From then on, nothing worked. The sender would report success, the received file would always be truncated. After trying all kinds of things, I stumbled upon the -d switch of the nc tool. The man page says: -d' Do not attempt to read from stdin.. It appears the application is trying to keep a reference to the input of the starting environment. It makes no sense for a listening scenario, but it does it anyway. Failing to find one (since it is runnning in the background), it just exits earlier than expected.

So, whenever you want to use NetCat listening in the background, don't forget to use the -d switch.

In simple words, it seems there is none. After doing a query like SELECT stuff FROM (SELECT * FROM Table1 UNION ALL SELECT * FROM Table2) x WHERE condition, where Table1 and Table2 are identical in signatures, I noticed that it took 30 seconds on a combined 1 million rows. So I thought I would try to move the condition on each of the UNIONed tables: SELECT stuff FROM (SELECT * FROM Table1 WHERE condition UNION ALL SELECT * FROM Table2 WHERE condition) and it took 2 seconds.

So it seems as the server performed the union on all the rows, perhaps moving them in a temporary table, then filtered on the condition.

Coming from the world of Microsoft Sql Server which carefully creates a query execution tree and routinely solves queries similar to there two in an identical and optimised fashion, I was a bit surprised. Then again, being a Linux MySQL, maybe it was just not compiled right or didn't have an obscure option set up or something like that. Anyway, I was dissapointed.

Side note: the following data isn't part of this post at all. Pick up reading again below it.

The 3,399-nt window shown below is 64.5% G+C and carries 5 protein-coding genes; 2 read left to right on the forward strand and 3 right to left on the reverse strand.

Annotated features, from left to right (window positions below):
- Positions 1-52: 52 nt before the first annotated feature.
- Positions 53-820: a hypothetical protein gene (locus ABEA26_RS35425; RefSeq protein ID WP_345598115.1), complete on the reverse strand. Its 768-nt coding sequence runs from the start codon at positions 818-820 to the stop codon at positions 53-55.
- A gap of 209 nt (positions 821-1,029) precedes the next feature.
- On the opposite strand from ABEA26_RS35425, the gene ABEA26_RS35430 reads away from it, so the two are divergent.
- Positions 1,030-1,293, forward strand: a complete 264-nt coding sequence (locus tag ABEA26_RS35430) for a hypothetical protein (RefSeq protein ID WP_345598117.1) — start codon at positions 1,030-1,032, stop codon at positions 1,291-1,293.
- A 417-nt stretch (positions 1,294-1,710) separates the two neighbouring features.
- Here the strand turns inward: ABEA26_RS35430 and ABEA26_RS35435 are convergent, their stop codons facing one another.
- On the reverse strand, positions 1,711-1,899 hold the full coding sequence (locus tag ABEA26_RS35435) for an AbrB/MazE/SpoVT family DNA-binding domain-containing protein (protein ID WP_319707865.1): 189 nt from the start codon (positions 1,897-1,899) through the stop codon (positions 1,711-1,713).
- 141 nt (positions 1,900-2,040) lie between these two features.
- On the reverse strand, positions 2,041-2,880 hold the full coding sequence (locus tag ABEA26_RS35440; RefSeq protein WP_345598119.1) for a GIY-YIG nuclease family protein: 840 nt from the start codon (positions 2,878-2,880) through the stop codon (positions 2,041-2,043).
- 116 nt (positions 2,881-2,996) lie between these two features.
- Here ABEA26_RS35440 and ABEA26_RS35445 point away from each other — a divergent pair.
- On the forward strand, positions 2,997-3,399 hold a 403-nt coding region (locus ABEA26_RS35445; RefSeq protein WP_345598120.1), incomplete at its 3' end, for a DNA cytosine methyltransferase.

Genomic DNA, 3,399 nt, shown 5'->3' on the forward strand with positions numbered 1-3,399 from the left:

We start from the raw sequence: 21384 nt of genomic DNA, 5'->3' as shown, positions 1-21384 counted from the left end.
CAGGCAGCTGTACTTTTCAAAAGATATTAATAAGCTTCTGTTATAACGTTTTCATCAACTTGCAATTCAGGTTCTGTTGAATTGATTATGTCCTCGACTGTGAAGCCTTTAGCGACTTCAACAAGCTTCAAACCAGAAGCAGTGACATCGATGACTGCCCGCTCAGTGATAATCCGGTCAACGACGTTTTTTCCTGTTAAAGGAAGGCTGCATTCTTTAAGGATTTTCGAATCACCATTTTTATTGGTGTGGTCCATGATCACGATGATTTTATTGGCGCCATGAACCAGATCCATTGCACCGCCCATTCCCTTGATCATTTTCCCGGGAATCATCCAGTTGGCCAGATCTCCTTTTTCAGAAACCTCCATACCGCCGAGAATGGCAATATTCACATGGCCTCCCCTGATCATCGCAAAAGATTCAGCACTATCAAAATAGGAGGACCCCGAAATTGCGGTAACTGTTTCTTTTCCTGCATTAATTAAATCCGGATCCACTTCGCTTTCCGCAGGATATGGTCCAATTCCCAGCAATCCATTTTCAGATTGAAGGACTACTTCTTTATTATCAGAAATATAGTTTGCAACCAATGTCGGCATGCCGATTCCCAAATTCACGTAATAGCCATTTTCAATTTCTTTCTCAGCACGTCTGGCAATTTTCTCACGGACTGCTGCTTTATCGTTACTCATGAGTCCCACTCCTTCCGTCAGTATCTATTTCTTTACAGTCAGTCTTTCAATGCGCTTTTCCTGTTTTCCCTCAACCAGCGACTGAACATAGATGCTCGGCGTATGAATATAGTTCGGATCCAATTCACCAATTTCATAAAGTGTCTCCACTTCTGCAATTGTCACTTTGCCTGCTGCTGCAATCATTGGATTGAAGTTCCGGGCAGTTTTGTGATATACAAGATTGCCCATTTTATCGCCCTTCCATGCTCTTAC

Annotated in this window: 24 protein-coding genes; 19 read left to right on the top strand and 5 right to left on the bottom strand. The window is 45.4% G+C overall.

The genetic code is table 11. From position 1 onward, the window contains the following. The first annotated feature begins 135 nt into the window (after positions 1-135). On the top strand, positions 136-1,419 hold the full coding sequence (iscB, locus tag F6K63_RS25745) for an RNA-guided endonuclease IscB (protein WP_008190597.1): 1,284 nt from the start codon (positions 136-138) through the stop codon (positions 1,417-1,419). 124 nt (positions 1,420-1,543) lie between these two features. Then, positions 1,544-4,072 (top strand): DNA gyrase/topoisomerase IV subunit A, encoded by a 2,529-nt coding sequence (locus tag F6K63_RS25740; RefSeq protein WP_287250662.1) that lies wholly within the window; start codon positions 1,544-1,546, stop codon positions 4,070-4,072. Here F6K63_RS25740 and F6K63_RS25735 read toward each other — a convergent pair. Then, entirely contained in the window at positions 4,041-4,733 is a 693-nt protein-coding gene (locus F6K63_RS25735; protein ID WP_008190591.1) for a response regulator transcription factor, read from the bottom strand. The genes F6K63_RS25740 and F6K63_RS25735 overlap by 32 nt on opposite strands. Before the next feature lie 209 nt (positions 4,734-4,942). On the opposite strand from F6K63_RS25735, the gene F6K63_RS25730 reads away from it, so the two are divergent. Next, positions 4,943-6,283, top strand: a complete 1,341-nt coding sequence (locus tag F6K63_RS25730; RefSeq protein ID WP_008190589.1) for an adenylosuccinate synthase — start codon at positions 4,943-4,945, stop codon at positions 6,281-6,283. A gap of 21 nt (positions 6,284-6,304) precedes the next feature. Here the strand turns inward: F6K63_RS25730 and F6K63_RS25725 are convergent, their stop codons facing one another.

I am not a Linux guru, but sometimes I need to use Linux systems and for that I use SSH. It is customary nowadays that one doesn't login remotely using the root account, but rather use another user, then use the command su (super user) to gain root priviledges. I've done it tens of times, most of the time checking if I can log in and then su with the new user.

Well, a few days ago I did not and, to my horror, I noticed that I couldn't use su from my new user, as a permission denied error message popped up. Plus, I had already locked the user I had previously logged in with. Add to this that the device in question had no keyboard/monitor jacks, it was remote, it only had a serial connection, my laptop did not and that the serial cable I tried to use with a borrowed desktop computer was not good enough for this damn device and you can understand the hell I was in.

Enough said, the idea is that some Linux distributions (like the ones based on BSD. Gentoo, for example) use what is known as the wheel group or the group that permits users to use su. Use usermod -G wheel myNewUser to add your user to the wheel group and always ALWAYS check if you have enough permissions for login users before you log off from root.

I did a service on Linux for a friend of mine, mainly a script that he was supposed to execute. He tried using it, but failed every time. I was logging in, tried it and it ran perfectly well. We scratched our heads a little until he noticed some error messages from when he executed the script, saying that a specific command could not be found.

So, this is what happens: he logs in using SSH with credentials that are not root (as it should be) then he executes su (super user) to gain root privileges. He then executes the script and the commands inside the script are not found by the system. I do the same thing, and it works.

It took a while until I realized that he gained super user privileges using just su while I was using su -. Leave it to Linux guys to have a single minus sign as an important command line parameter :) su - executes the complete shell environment for the root user and changes the PATH variable and the home directory (to root). su gives you root privileges, su - makes you root.